Stock prices fell across the world ahead of Mr Powell’s testimony as investors struggled to understand the danger posed by the Omicron variant, which began to shake markets last week. The Stoxx Europe 600 closed 0.9 percent; in Asia, the Nikkei 225 in Japan and the Hang Seng in Hong Kong each lost more than 1.5 percent.
Concerns about possible economic damage from the variant, such as travel restrictions, pushed crude oil prices down again on Tuesday. The futures prices for American benchmark crude oil slumped by more than 4 percent and have fallen by around 20 percent since the beginning of November.
Taken at face value, such a sell-off means that investors are seeing growing risks that the Omicron variant will trigger a global economic slowdown. However, some investors believe that prices are likely to reverse.
“Is there really a reason oil traded as low as $ 66 a barrel when we were north of $ 80? Are we literally closing off the entire global economy? ”Said Jack Janasiewicz, portfolio manager at Natixis Investment Managers. “This is an overreaction.”
Understand the supply chain crisis
Investors are still particularly focused on the effectiveness of vaccines against it. The managing director of Moderna, a vaccine manufacturer, said in an interview on Tuesday that there could be a “material decline” in the effectiveness of current vaccines against the new variant. The executive, Stéphane Bancel, said Die Financial Times that it could be months before an Omicron-specific vaccine could be manufactured on a large scale, adding that it would be risky to relocate all of the company’s vaccine production while other variants are still widely available.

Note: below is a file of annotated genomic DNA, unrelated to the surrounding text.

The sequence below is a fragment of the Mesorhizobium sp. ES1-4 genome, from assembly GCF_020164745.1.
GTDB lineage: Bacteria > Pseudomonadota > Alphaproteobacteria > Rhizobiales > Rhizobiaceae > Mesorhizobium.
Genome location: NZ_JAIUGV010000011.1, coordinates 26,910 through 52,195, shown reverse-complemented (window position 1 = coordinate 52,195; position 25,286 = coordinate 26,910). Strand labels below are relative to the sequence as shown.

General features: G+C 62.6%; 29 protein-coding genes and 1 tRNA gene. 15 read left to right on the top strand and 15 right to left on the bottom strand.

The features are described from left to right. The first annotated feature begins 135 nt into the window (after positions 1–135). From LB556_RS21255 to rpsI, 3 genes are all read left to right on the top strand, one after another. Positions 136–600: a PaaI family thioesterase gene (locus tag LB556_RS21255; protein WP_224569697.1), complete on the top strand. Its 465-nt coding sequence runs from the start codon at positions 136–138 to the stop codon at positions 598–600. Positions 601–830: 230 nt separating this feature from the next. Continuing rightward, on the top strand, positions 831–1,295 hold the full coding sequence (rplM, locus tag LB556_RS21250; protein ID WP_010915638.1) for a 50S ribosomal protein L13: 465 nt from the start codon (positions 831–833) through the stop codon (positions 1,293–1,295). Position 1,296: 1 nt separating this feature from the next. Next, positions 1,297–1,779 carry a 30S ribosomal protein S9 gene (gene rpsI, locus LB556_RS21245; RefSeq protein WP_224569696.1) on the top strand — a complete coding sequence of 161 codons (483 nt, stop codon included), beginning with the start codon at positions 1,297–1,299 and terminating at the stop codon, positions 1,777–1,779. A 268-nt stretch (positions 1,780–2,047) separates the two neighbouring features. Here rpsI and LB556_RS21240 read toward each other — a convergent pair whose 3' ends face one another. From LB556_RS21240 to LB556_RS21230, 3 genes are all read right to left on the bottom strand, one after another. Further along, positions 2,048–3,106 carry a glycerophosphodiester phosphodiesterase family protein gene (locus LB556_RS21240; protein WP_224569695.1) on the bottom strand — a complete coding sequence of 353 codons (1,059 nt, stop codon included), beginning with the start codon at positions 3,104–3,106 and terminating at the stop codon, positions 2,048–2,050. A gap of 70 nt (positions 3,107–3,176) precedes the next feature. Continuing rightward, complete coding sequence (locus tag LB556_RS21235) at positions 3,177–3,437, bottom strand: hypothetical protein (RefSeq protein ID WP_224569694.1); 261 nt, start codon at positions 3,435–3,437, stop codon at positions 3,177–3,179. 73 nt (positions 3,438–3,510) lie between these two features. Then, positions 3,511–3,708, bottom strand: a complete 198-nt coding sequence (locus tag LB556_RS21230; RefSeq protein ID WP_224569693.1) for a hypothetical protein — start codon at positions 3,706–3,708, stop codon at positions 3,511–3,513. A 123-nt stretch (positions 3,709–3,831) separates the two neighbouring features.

Financial markets have been unstable since the Omicron variant was identified in southern Africa late last week. the The S&P 500 had its worst day since February on Friday by 2.3 percent. It is on monday began to recover Politicians around the world warned of panic, but Tuesday’s decline more than canceled those gains.
Despite the volatility of the past few days, investors are still looking for solid earnings this year. The S&P 500 is up more than 21 percent in 2021 – and that could be one reason the sell-off worsens next month as investors seek to hold profits for the year amid mounting concerns about the future.